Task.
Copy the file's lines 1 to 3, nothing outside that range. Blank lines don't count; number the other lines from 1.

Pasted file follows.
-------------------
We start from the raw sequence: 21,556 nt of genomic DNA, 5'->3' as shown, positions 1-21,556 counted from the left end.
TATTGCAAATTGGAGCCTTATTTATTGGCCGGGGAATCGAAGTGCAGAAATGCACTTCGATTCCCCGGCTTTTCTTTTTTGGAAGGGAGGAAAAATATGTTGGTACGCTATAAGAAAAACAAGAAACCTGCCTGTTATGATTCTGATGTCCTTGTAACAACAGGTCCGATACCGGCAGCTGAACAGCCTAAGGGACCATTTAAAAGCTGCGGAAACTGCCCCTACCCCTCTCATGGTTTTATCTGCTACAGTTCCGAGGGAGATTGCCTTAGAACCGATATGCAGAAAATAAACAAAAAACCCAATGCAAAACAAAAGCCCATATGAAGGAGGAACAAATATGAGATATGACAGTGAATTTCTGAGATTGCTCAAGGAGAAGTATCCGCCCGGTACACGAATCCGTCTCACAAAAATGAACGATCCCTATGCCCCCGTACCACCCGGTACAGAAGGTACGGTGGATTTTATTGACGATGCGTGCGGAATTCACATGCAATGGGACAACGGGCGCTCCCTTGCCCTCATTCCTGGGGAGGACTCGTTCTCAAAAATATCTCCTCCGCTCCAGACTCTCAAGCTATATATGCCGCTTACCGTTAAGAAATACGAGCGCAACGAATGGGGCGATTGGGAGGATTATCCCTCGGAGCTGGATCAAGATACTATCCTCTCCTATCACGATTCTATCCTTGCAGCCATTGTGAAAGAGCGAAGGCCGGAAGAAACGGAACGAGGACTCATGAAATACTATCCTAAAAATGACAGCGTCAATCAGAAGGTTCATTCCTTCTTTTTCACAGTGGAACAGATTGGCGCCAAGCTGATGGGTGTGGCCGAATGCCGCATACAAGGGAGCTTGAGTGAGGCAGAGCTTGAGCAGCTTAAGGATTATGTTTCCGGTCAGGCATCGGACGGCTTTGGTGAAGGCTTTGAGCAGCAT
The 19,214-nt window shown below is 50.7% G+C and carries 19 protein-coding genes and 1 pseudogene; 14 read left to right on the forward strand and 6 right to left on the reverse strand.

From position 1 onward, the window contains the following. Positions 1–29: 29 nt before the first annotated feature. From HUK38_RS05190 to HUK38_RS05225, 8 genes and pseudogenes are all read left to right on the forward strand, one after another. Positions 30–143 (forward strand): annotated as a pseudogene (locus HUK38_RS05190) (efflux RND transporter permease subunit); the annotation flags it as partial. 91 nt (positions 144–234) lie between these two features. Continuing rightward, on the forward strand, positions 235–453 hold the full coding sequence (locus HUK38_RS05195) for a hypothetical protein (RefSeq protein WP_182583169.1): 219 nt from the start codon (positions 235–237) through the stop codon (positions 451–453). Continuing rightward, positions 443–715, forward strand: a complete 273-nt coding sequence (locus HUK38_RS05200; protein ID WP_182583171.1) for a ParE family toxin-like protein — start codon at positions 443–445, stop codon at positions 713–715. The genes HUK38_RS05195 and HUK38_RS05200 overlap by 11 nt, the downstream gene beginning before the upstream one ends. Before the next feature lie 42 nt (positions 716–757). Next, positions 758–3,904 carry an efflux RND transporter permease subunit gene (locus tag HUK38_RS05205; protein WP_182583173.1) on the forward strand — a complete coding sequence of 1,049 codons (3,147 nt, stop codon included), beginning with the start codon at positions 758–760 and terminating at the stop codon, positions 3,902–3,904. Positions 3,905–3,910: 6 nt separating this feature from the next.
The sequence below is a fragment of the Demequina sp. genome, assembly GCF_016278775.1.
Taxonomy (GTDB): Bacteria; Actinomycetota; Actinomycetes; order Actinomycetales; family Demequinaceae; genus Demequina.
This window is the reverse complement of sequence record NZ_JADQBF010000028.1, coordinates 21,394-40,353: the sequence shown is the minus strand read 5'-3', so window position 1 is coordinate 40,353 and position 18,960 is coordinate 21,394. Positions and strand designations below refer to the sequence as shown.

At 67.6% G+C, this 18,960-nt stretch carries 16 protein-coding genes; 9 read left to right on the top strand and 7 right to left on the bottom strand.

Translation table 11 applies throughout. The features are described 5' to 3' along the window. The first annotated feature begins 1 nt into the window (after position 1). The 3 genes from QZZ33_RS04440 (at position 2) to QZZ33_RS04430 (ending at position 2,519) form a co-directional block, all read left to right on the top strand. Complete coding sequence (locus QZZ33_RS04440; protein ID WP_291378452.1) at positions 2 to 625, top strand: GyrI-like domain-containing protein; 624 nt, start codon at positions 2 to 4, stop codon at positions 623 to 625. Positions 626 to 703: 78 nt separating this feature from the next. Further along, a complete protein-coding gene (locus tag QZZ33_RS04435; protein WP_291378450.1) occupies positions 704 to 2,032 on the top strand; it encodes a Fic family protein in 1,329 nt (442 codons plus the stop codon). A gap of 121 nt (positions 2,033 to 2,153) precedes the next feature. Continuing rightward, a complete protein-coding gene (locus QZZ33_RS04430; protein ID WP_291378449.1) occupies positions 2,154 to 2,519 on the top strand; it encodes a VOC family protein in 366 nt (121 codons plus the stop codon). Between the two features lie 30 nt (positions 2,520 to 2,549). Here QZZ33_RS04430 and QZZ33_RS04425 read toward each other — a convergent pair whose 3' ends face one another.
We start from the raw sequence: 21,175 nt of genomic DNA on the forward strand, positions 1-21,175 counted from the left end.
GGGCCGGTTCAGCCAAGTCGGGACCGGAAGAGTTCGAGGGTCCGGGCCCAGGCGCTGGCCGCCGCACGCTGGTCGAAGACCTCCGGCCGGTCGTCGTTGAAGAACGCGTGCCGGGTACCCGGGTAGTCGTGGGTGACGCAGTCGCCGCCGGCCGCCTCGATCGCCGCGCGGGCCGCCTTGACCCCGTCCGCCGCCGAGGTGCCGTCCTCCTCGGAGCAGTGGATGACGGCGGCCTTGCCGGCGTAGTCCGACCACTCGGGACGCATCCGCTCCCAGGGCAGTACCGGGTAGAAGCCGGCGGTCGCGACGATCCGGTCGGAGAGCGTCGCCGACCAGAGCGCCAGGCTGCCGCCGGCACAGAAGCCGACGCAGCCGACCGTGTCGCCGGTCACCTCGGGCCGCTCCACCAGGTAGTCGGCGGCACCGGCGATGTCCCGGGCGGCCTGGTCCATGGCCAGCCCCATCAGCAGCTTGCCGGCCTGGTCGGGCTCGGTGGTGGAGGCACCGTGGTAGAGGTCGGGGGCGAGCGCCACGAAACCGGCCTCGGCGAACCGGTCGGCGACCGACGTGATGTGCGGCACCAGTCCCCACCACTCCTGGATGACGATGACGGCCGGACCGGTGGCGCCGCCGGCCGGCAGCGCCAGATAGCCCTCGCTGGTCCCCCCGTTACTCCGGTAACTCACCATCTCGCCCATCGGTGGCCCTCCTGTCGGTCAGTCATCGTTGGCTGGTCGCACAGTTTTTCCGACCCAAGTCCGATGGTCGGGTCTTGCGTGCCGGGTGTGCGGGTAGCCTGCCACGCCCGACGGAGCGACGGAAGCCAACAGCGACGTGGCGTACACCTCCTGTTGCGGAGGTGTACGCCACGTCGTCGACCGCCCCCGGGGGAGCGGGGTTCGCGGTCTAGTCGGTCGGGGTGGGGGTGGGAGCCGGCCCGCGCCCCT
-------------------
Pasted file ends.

We start from the raw sequence: 21,556 nt of genomic DNA, 5'->3' as shown, positions 1-21,556 counted from the left end.
TATTGCAAATTGGAGCCTTATTTATTGGCCGGGGAATCGAAGTGCAGAAATGCACTTCGATTCCCCGGCTTTTCTTTTTTGGAAGGGAGGAAAAATATGTTGGTACGCTATAAGAAAAACAAGAAACCTGCCTGTTATGATTCTGATGTCCTTGTAACAACAGGTCCGATACCGGCAGCTGAACAGCCTAAGGGACCATTTAAAAGCTGCGGAAACTGCCCCTACCCCTCTCATGGTTTTATCTGCTACAGTTCCGAGGGAGATTGCCTTAGAACCGATATGCAGAAAATAAACAAAAAACCCAATGCAAAACAAAAGCCCATATGAAGGAGGAACAAATATGAGATATGACAGTGAATTTCTGAGATTGCTCAAGGAGAAGTATCCGCCCGGTACACGAATCCGTCTCACAAAAATGAACGATCCCTATGCCCCCGTACCACCCGGTACAGAAGGTACGGTGGATTTTATTGACGATGCGTGCGGAATTCACATGCAATGGGACAACGGGCGCTCCCTTGCCCTCATTCCTGGGGAGGACTCGTTCTCAAAAATATCTCCTCCGCTCCAGACTCTCAAGCTATATATGCCGCTTACCGTTAAGAAATACGAGCGCAACGAATGGGGCGATTGGGAGGATTATCCCTCGGAGCTGGATCAAGATACTATCCTCTCCTATCACGATTCTATCCTTGCAGCCATTGTGAAAGAGCGAAGGCCGGAAGAAACGGAACGAGGACTCATGAAATACTATCCTAAAAATGACAGCGTCAATCAGAAGGTTCATTCCTTCTTTTTCACAGTGGAACAGATTGGCGCCAAGCTGATGGGTGTGGCCGAATGCCGCATACAAGGGAGCTTGAGTGAGGCAGAGCTTGAGCAGCTTAAGGATTATGTTTCCGGTCAGGCATCGGACGGCTTTGGTGAAGGCTTTGAGCAGCAT
The 19,214-nt window shown below is 50.7% G+C and carries 19 protein-coding genes and 1 pseudogene; 14 read left to right on the forward strand and 6 right to left on the reverse strand.